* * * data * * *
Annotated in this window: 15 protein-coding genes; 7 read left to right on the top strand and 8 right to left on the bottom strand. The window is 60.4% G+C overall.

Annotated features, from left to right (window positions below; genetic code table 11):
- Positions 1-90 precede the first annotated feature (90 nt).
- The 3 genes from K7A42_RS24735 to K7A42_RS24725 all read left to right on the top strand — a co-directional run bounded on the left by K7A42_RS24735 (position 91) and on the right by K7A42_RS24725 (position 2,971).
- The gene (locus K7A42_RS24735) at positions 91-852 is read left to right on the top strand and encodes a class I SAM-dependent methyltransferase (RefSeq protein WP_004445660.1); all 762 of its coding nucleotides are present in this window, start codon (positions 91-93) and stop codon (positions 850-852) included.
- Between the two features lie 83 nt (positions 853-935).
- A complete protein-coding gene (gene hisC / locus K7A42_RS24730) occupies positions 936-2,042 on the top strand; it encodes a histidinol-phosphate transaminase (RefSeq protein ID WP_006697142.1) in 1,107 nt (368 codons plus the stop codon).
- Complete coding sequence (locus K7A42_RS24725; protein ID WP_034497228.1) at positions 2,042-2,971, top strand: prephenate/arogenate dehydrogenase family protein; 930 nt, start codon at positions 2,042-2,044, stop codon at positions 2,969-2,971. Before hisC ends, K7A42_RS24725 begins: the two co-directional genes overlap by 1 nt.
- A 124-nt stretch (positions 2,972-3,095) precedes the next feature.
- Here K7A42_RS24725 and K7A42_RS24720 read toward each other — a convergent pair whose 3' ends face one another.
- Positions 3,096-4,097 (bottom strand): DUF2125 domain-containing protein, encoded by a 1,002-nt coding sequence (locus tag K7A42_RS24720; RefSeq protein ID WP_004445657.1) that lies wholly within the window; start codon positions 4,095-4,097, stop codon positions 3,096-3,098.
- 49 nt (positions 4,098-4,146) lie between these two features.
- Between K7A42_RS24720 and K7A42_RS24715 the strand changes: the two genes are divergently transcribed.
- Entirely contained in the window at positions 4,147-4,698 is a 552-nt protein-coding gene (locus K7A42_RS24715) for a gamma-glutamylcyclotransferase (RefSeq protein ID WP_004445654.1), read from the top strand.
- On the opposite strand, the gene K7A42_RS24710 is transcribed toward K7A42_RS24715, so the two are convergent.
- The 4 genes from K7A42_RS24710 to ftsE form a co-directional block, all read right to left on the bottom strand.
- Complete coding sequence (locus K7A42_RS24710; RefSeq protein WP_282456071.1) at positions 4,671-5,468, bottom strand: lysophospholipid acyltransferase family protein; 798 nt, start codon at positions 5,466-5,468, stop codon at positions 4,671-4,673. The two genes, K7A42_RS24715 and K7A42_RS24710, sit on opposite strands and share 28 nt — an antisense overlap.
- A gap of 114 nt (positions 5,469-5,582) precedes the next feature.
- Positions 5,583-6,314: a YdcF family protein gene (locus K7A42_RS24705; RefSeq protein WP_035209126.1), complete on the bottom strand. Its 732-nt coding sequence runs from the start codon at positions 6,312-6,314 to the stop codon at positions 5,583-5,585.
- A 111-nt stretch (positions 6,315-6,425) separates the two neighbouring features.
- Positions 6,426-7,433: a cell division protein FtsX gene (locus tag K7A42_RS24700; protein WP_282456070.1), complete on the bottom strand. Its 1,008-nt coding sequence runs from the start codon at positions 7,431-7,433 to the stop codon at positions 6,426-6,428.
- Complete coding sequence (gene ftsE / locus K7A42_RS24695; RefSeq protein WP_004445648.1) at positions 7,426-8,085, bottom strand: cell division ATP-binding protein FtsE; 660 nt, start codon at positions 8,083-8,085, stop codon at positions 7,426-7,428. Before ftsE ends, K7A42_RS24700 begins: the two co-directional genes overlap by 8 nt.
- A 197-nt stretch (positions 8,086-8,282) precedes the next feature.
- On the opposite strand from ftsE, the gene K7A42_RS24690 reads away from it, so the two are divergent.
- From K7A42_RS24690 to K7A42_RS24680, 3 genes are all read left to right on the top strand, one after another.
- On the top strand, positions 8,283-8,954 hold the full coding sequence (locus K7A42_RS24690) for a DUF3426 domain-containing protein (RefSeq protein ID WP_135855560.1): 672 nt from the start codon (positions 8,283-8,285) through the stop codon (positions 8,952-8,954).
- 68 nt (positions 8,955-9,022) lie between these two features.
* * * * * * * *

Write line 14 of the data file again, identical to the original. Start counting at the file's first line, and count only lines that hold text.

- Entirely contained in the window at positions 4,147-4,698 is a 552-nt protein-coding gene (locus K7A42_RS24715) for a gamma-glutamylcyclotransferase (RefSeq protein ID WP_004445654.1), read from the top strand.